Lima

Things to do in Lima

History buffs wondering what to do in Lima will be happy to stumble upon the National Museum of Archaeology, Anthropology and History. This museum tells the history or Peru and its people.

For a few hours worth of fun, if you are wondering what to do in Lima, consider taking a trip up the Lima Hill. Since it is an arduous hill, your best option will be to take a tour bus or taxi up it. From the top, visitors can witness a panoramic view of the entire city and ocean.

Along with trendy bars and restaurants, you will find the Miraflores district has a very interesting seafront strip. This strip includes art sculptures, parks and incredible ocean and beach views. You may choose to amble along peacefully or rent a bike or rollerblades if you like a little bit of a faster pace.

One of the best things to do in Lima is head to Mercado Indio, a daily market that deals everything from traditional Peruvian clothing, silver jewelry, clay pots, and other locally made crafts. Be sure to bargain, it’s likely that you’ll be able to negotiate a great deal with many of the vendors within the market space.

Open since 1821, the hotel proudly declares that the pisco sour was invented here. True or not, the bartenders serve up a very good version of the drink—made from limes, pisco (a grape brandy), and foamy egg whites—in a wood-paneled room.

With pieces made from materials both expected (Amazonian wood carvings) and unusual (recycled tin-can mobiles), the emphasis here is on contemporary artisans. An excellent selection of silver jewelry is displayed in one of the converted mansion's front rooms.

More distinctive than the touristed Plaza Mayor is the Palacio de Torre Tagle, a former marquis' mansion. Completed around 1735, its stone arches and airy inner courtyard reference Moorish Spain and are reminiscent of buildings in Andalusia.

Two courtyards filled with everything from wood beads and strung seed necklaces to gourds carved with scenes of village life. Open every day, it's the smaller, more convenient equivalent of the Mercado Indio.

Claudia makes the most unusual necklaces, bracelets, and rings from velvet-covered wire twisted in strange shapes and dyed an amazing array of colors, which she sells at a nearby shop of her own.

Everyone, from businessmen to students, starts their evening at this Miraflores institution overlooking the neighborhood's main park. Try a Cusque—a beer or a strong cup of coffee.

Peru turns out the world’s best pisco—a grape-based liquor—and this pocket-size store stocks excellent bottles such as La Blanco Mostoverde Gran Herencia ($60), arguably the country’s finest.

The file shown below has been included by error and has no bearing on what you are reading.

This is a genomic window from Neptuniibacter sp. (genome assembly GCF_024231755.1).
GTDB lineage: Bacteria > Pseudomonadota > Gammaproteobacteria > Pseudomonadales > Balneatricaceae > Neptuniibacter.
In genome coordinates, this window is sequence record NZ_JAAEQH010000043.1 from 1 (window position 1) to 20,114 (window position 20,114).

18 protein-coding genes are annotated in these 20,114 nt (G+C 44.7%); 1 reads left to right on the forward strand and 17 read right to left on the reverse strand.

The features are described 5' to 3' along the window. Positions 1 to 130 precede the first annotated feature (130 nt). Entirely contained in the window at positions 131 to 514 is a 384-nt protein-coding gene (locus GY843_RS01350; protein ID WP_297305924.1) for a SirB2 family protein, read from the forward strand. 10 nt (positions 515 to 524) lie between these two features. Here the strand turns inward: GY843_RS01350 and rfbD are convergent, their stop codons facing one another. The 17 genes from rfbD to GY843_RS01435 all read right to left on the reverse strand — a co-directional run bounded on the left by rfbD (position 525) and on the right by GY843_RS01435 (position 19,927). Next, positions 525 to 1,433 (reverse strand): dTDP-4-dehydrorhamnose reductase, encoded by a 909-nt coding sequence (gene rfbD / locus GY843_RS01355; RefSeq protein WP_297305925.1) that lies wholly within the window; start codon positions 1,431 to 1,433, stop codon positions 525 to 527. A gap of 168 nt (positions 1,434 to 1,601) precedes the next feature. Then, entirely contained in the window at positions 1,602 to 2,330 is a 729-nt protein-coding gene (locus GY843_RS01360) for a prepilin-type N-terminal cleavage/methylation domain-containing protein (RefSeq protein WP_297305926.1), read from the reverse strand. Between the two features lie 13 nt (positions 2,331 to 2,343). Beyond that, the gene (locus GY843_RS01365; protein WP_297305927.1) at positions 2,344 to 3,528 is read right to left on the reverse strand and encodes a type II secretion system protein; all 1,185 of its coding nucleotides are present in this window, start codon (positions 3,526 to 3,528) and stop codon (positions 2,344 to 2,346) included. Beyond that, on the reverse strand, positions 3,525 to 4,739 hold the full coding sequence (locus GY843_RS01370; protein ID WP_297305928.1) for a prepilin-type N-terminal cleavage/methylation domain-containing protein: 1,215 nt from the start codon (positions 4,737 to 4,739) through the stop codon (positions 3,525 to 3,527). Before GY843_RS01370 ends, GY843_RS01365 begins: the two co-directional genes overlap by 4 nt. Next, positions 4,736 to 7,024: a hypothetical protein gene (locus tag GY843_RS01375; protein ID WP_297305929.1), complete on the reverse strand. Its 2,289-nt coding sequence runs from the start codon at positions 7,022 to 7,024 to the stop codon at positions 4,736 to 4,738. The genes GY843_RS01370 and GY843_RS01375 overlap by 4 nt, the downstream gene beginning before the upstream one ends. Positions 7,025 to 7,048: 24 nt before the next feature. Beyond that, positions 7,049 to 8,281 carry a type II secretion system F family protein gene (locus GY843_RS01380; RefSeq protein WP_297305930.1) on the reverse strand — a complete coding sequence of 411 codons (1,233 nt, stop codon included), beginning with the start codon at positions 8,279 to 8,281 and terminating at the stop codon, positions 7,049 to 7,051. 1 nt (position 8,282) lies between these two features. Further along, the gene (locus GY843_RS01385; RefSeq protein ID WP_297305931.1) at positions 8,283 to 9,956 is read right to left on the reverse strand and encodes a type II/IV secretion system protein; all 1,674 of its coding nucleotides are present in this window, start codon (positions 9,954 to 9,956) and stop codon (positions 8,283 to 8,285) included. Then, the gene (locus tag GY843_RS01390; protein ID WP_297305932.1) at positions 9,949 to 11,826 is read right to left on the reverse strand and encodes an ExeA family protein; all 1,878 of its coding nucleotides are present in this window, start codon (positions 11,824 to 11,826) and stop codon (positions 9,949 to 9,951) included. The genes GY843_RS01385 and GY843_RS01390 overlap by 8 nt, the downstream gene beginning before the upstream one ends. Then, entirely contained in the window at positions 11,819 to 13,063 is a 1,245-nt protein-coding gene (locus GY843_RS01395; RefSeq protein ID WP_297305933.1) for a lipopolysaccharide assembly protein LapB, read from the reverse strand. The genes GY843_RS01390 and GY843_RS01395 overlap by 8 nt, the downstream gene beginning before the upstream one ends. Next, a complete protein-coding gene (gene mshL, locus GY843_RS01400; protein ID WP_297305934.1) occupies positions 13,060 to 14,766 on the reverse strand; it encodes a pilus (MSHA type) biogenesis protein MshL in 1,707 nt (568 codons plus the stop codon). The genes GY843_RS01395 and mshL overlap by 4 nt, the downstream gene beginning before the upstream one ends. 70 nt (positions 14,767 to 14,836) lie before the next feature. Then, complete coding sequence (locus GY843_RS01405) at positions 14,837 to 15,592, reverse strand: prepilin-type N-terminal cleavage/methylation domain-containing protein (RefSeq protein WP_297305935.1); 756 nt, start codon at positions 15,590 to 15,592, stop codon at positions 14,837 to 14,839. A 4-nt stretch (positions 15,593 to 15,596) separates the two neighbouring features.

Bargain for clay vessels and ponchos at the sprawling daily market. This is the place to find deals on inexpensive souvenirs.

Stock up on colorful and reasonably-priced sweaters, knee-length coats, and scarves, all made from downy-soft Peruvian alpaca wool sourced in the Andes.

The alpaca in most sweaters is blended with either llama fur (which can smell unpleasant when wet) or synthetic fibers, so it's worth paying extra for quality. Find the real thing in a rainbow of colors at this chain; the Miraflores location has the largest selection in town.

Up-and-coming jewelry designer Anna Dannon creates the imaginative silver baubles sold at this shop on the lively Álvarez Calderón. You’ll find everything from sculptural cube-shaped necklaces to thick, gold-dipped arm cuffs.

Ancient silver vessels and stone idols fill one wing; the other provides a survey of more recent history.

The magnificent recently restored mansion of Don Pedro de Osma y Pardo is yet another place to see a rich variety of art and artifacts. Built around 1900, the house was once a stage for the grand lives of Peru's aristocrats.

Mario Testino’s sister, Giuliana, is one of the most talked-about designers in town. Pick up her hand-crocheted clothes. If you don’t like your dress hems short (and these are short), there are also plenty of delicate cardigans, shawls, and capes.

For a fascinating introduction to pre-Columbian life, visit this diminutive museum. The textiles are of particular note; the striped pieces have thread counts in the hundreds and could not be duplicated with modern techniques until recently. Open by appointment only, so call ahead.